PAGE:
Thursday, February 21, 2019

The Offerings of Captivity

Several days into the wilderness, far from the safety, security, and relative prosperity of their settlement in Egypt, Israel receives from the Lord instructions for building the Tabernacle, the Tent of Meeting where the Lord Himself will dwell among them. And you might think that a people who had packed up everything portable and carried it out of a more permanent place would have very little to offer in terms of collectively building something new out of their limited resources, but in Israel, exactly the opposite is true: they brought so much in freewill offering to the Lord that they had to be told to stop bringing it. 

Which kind of raises the question, where does a people in transition without a place to store anything come up with too much silver and gold and bronze for the Lord's house?

Simply put, Egypt.

Remember that when the people were preparing to leave at the first Passover, the Lord made Egypt generous to them. They asked for gold and silver and jewelry and gifts, and they received more than they asked for. The Egyptians were happy to give it to them. So they left not only with their households, but with tremendous wealth. 

So in the wilderness, when God asks for a measure of their wealth, they give what they've got. Now, think about this for a minute. This means that essentially the entire Tabernacle, the first place that God is going to physically dwell among His people, is made with the plunder of an enslaving enemy nation. Just let that sink in. It's amazing.

And it's still the offering that He's working with today, if only we'd be so generous in bringing it.

We were all at one point slaves to something other than the Lord. We have in our pasts a story, a brokenness, a captivity, and although we often look back at these times with deep anguish or even shame, the truth is that everything we've been through in our lives has left us with a tremendous gift, a great wealth that wouldn't be possible if we hadn't experienced it.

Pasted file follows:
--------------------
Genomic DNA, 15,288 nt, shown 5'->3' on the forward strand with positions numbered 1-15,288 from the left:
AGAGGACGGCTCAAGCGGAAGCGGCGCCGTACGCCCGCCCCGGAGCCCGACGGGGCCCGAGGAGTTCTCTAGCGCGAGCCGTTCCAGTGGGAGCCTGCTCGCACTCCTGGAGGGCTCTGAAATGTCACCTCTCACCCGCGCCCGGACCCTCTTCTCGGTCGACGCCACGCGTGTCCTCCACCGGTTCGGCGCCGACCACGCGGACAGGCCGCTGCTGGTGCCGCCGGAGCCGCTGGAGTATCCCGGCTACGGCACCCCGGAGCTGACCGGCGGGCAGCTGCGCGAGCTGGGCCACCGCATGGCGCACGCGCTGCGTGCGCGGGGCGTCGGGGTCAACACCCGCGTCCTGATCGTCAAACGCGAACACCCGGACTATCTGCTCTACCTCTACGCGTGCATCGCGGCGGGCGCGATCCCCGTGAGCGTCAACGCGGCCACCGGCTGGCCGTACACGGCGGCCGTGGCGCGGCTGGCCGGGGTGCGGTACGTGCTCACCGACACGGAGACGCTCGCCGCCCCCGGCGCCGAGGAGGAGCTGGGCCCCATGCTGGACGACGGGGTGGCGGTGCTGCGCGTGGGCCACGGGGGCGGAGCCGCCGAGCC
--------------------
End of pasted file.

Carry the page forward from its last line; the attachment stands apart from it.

Maybe it's compassion. Maybe it's fortitude. Maybe it's persistence. Maybe it's strength. Maybe it's a way of seeing in the world. Maybe it's love. Maybe it's something else entirely; you know what it is. It's something that you carried from one story to another, from one place to another, out of the darkness and into the light. And when you got there, it was probably wilderness at first, a place where you felt lost and didn't know what to do with all that stuff you were carrying around. 

But then there's this call. Bring your gifts. Bring your offerings. Bring what you have, so that the Lord can build a place among you for Himself. 

This is exactly where we need to bring our brokenness. He wants it. He calls for it. He's prepared to use it to build something glorious, a special place of mercy and sacrifice just for Himself, just to live among us. It's not a burden that you bear from your captivity; it's an offering, just waiting for its season. 

And this is that season.

It's easy to resent the things we carry with us from our broken places. It's easy to hate the heaviness that they bear on our shoulders. It's easy to wonder, at times, what we were thinking, trying to take that thing with us on an arduous journey through what seems like a desolate place. But that's not what we should be thinking.

What we should be thinking is...what can God build out of this? What can God make from my offering? What can He do with what I am able to freely offer Him, for no other reason than that I was willing to carry it into this wilderness in the first place?

I'm telling you - you have a tremendous gift. A tremendous gift. Make it an offering and see what glory comes of it. You won't be disappointed. 

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